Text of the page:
Background: Epidemiological studies suggest that obesity-induced atherosclerosis may start in childhood, but this process has never been demonstrated. We looked for arterial changes and investigated their relation to cardiovascular risk factors in obese children.
Methods: Non-invasive ultrasonographic measurements were made in 48 severely obese children and 27 controls to investigate arterial mechanics and endothelial function. Plasma lipid concentrations, indices of insulin resistance, and body composition were assessed in the obese children.
Findings: The obese children had significantly lower arterial compliance than the healthy controls (median 0.132 [0.022-0.273] vs 0.143 [0.112-0.237] mm(2).mm Hg; p=0.02) and lower distensibility (0.60 [0.10-1.00] vs 0.70 [0.50-1.10] mm Hg(-1).10(-2); p=0.0001). Conversely, the obese children had higher values than the controls for wall stress (3.36 [2.00-5.01] vs 2.65 [2.13-3.54] mm Hg.10(2); p=0.0001) and incremental elastic modulus (1.68 [0.72-10.8] vs 0.96 [0.64-1.47]; p=0.0001). Endothelium-dependent and independent function were also lower in the obese than in the control children. An android fat distribution was positively correlated with indices of insulin resistance and plasma triglyceride concentrations and was negatively correlated with plasma HDL-cholesterol concentration and arterial compliance. Endothelial dysfunction was correlated with low plasma apolipoprotein A-I and with insulin resistance indices.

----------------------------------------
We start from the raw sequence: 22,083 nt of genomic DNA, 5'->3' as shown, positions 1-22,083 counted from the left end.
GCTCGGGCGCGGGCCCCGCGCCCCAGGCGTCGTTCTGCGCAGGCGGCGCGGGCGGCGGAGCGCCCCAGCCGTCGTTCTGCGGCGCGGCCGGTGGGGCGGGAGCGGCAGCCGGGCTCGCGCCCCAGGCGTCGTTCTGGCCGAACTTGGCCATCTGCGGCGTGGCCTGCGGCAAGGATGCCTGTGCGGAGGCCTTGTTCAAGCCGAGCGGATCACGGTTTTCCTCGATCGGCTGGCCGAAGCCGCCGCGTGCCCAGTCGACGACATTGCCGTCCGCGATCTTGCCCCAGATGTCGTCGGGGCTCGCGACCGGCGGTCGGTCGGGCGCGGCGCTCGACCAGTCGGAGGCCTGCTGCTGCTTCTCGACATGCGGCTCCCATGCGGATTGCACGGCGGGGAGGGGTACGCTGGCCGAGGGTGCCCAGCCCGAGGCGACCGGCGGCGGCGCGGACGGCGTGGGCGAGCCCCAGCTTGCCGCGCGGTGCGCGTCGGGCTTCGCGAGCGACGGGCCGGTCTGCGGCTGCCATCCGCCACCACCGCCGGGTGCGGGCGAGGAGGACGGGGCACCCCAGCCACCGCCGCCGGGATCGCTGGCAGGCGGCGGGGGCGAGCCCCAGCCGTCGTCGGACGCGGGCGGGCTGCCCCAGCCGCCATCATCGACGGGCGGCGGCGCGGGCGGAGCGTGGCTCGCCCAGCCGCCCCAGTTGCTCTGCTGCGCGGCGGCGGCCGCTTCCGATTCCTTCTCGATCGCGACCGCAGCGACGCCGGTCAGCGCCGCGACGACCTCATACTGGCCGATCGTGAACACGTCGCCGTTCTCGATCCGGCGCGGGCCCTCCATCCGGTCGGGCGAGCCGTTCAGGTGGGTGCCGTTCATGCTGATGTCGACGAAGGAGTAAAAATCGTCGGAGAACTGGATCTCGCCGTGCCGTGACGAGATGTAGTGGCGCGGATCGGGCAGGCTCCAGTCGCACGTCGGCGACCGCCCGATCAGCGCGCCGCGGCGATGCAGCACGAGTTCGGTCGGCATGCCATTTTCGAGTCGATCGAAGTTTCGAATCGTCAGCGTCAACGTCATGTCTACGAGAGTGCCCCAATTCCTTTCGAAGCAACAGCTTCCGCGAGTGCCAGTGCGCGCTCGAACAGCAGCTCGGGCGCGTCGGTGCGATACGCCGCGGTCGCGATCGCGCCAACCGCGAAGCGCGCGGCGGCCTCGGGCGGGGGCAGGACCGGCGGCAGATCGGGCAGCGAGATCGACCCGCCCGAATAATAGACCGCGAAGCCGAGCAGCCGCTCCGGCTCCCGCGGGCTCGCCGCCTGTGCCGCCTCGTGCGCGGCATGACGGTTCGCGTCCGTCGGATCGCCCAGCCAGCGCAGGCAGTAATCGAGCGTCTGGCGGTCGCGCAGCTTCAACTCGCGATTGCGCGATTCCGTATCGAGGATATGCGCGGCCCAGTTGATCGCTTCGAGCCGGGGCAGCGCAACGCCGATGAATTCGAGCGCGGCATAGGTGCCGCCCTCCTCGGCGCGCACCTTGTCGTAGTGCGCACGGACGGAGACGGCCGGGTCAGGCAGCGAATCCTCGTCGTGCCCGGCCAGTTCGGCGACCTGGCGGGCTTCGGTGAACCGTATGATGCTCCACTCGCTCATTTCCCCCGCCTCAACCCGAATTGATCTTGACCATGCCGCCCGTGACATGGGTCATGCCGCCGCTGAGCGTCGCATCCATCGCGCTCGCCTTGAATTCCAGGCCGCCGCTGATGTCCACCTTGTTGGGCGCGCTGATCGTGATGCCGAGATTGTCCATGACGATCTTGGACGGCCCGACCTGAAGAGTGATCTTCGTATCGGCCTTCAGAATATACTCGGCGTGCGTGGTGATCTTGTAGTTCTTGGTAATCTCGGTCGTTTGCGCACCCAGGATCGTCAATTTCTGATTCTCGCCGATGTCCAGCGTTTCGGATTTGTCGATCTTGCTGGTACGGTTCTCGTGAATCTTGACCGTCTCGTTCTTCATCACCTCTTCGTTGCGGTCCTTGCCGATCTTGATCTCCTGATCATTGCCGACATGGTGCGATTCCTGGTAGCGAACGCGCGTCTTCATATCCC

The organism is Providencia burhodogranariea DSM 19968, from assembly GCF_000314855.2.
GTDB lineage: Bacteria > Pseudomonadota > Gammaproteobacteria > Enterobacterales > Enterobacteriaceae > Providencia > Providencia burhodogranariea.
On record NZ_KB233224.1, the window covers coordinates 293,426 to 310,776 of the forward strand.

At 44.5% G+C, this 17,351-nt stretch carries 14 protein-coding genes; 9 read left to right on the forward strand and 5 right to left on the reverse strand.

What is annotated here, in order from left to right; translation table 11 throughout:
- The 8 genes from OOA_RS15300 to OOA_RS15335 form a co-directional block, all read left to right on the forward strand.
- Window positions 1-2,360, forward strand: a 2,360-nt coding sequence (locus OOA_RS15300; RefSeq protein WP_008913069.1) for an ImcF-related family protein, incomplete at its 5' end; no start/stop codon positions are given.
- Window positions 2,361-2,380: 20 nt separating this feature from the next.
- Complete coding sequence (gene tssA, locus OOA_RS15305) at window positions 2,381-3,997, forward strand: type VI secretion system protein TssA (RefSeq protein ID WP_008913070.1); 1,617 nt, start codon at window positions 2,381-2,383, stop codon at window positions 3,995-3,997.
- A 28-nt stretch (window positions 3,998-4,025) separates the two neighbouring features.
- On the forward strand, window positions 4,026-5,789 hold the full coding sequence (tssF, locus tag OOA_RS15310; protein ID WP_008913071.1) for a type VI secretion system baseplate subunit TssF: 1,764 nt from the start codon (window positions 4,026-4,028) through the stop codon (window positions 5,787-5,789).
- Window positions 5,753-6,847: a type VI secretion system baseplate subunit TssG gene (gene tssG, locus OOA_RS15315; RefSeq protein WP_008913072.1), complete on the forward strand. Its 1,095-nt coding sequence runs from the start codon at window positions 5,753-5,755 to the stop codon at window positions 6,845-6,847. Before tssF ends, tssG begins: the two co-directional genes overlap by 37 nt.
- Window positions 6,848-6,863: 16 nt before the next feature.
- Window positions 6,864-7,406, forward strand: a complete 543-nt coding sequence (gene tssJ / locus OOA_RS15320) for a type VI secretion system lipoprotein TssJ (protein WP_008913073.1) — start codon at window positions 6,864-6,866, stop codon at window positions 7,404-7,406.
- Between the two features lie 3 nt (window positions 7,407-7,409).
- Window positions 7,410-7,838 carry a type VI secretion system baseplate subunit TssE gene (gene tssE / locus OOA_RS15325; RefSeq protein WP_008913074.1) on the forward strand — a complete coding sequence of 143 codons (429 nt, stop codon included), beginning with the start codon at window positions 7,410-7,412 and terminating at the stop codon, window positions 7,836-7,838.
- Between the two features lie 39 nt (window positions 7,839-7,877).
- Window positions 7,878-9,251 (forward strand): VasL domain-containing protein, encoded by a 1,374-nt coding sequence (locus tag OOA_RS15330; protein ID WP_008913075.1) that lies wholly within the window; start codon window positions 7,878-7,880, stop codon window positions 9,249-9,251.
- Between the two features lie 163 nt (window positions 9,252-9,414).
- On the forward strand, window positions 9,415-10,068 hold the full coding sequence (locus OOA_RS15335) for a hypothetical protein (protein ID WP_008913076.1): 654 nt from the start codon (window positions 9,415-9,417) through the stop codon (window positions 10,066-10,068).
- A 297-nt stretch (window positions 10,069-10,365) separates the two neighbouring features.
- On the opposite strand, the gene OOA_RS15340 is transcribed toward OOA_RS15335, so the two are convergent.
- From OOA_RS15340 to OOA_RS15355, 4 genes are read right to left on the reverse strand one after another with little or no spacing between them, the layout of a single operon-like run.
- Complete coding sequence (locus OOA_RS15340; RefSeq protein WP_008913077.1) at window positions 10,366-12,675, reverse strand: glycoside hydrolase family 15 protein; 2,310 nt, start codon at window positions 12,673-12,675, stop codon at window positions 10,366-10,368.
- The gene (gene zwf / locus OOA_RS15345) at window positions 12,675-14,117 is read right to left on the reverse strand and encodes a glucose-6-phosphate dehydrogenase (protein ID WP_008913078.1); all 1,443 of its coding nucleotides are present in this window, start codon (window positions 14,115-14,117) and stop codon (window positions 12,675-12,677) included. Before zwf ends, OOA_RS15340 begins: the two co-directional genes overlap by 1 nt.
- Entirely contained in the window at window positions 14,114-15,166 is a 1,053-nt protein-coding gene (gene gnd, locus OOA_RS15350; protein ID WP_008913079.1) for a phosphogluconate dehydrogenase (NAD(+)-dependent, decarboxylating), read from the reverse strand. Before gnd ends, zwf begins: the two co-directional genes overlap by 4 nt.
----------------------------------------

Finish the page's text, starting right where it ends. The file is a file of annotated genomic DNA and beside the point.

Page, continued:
Interpretation: Severe obesity in children is associated with arterial wall stiffness and endothelial dysfunction. Low plasma apolipoprotein A-I, insulin resistance, and android fat distribution may be the main risk factors for these arterial changes, which are of considerable concern as possible early events in the genesis of atheroma.